Way back in Part I of this short series, we mentioned that part of property management marketing was the ability to create an implement marketing materials that moved customers along each of the stages laid out in Part II. For review, those stages were:
- Face in the Crowd
And in each stage, there was something you had to earn from them to move them up to the next stage:
- Their attention
- Their trust
- Their commitment
- And finally, their support.
Each of these levels requires a marketing effort geared toward the specific element of their time and energy that you’re attempting to earn. You can create all of the trust-earning content you want, but if you don’t ever get anyone’s attention, it will be worthless — and similarly, you can have the attention and trust of thousands of people, but if you can’t get them to commit their money to you, it doesn’t help you one whit. So today, we’re talking about the specific kinds of marketing materials needed for each level of the ladder.
Download Your FREE guide to evicting a tenant!
We hope you never have to evict a tenant, but know it’s always wise to prepare for the worst. Navigating the legal and financial considerations of an eviction can be tricky, even for the most experienced landlords. Lucky for you, the experts at BiggerPockets have put together a FREE Guide to Evicting Tenants so you can protect your property and investments.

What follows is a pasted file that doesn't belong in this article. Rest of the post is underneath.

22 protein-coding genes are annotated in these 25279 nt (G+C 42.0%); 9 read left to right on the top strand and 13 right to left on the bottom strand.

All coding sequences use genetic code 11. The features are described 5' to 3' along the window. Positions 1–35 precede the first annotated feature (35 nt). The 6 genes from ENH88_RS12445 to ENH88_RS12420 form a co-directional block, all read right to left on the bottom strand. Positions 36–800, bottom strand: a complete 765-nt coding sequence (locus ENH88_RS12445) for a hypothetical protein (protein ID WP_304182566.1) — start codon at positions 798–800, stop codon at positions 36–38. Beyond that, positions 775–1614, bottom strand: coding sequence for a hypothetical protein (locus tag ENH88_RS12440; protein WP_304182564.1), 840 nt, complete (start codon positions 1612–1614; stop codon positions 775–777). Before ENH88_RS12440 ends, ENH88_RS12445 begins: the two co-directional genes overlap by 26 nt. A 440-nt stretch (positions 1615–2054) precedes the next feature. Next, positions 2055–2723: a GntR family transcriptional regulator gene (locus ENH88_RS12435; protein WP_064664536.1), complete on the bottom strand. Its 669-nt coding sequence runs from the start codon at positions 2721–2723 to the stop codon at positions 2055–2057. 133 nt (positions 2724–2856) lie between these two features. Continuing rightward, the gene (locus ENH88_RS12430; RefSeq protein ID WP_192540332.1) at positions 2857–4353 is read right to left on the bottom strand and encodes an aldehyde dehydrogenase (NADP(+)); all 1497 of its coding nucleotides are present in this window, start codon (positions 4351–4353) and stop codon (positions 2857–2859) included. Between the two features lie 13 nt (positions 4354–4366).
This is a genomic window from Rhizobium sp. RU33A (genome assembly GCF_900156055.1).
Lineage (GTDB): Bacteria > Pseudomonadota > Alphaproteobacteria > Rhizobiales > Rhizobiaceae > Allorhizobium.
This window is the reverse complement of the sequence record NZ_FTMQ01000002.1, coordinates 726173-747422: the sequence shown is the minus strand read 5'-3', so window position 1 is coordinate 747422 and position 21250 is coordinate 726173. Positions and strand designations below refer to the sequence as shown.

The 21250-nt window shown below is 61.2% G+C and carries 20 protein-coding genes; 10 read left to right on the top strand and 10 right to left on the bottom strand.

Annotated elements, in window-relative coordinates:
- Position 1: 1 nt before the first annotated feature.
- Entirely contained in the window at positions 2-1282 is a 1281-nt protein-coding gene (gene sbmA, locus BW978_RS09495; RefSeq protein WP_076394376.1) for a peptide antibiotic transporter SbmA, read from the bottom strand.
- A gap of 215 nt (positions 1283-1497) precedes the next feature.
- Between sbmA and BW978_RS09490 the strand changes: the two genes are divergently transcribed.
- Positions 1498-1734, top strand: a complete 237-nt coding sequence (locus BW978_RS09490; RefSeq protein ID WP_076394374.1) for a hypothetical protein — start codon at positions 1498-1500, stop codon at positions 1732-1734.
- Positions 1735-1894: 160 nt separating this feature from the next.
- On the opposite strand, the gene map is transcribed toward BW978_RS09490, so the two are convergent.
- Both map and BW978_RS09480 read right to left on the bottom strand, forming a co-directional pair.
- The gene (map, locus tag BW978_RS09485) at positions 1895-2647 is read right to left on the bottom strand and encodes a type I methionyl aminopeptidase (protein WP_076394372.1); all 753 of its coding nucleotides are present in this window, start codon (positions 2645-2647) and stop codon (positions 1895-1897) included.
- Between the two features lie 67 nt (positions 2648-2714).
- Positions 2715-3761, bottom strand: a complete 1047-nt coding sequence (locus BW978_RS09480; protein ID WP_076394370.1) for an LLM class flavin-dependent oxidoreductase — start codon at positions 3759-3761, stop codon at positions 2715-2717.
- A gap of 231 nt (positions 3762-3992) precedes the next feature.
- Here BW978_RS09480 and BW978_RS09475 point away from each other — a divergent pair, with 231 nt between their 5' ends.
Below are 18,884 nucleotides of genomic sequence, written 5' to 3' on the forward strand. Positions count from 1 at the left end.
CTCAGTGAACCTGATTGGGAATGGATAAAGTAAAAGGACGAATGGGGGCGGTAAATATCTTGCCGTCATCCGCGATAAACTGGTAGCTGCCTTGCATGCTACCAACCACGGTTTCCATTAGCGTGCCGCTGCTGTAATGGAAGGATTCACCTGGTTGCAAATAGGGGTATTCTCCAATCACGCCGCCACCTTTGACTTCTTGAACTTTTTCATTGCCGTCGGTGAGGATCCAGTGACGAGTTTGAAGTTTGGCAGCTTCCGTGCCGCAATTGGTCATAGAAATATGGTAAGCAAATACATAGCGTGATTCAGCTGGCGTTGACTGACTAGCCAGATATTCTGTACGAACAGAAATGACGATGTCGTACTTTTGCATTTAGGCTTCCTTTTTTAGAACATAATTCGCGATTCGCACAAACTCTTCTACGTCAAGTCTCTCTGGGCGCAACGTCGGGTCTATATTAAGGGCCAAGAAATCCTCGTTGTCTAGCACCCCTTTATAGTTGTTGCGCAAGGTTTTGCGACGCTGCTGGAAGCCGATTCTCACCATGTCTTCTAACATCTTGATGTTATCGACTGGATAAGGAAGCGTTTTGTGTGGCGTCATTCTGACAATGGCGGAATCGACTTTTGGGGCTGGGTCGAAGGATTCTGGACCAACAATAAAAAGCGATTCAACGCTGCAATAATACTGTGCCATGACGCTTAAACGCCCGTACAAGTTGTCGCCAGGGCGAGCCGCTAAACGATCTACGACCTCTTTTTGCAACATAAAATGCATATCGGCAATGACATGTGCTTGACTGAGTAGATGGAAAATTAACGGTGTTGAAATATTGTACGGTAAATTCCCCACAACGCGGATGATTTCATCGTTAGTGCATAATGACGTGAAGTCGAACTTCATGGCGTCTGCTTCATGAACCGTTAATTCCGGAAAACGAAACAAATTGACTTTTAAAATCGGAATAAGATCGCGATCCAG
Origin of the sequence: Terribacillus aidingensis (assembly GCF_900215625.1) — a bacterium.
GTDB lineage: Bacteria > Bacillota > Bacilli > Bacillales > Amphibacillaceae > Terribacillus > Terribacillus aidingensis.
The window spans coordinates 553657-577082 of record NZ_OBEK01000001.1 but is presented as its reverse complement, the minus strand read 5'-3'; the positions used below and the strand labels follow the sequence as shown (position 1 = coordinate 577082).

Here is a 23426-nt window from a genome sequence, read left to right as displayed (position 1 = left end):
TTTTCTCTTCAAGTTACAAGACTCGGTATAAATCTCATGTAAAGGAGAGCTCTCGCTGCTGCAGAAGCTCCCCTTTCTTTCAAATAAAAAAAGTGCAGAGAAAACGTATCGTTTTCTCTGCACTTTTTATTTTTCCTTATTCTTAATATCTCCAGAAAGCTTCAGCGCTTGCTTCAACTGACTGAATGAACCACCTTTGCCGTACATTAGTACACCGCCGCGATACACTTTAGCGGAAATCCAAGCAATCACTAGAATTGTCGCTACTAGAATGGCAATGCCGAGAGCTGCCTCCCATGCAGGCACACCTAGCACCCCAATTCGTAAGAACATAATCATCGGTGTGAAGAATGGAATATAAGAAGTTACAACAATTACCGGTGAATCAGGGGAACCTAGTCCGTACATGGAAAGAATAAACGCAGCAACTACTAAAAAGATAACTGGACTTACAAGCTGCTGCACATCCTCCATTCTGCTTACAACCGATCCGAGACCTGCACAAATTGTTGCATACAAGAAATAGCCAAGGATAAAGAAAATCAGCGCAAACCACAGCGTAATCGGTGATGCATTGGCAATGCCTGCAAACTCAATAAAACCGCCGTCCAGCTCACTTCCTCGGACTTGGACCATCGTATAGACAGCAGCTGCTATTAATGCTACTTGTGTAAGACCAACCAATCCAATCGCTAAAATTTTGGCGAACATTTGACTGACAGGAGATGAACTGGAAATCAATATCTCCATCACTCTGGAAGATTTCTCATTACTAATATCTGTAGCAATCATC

Earning Their Attention
People’s attention isn’t an easy thing to get in the era of 24 hour news networks, continuously-updating Facebook feeds, and 12,000 or more commercial messages delivered every day.
You have an advantage in that you don’t care about the vast majority of people out there; you only want your marketing messages to hit people that are actually in the market for property management services. So to a degree, your attention-earning messages can be put somewhere where the people looking for them will find them, and everyone else can keep playing the latest Flappy Bird clone.
Attention-earning materials need to have some consistent attributes:
- Creativity — showing someone what they expect to see will rarely get their attention. Be different, and you’ll see more success.
- Relevance — the viewer has to be able to recognize instantly that your company solves a problem that they have.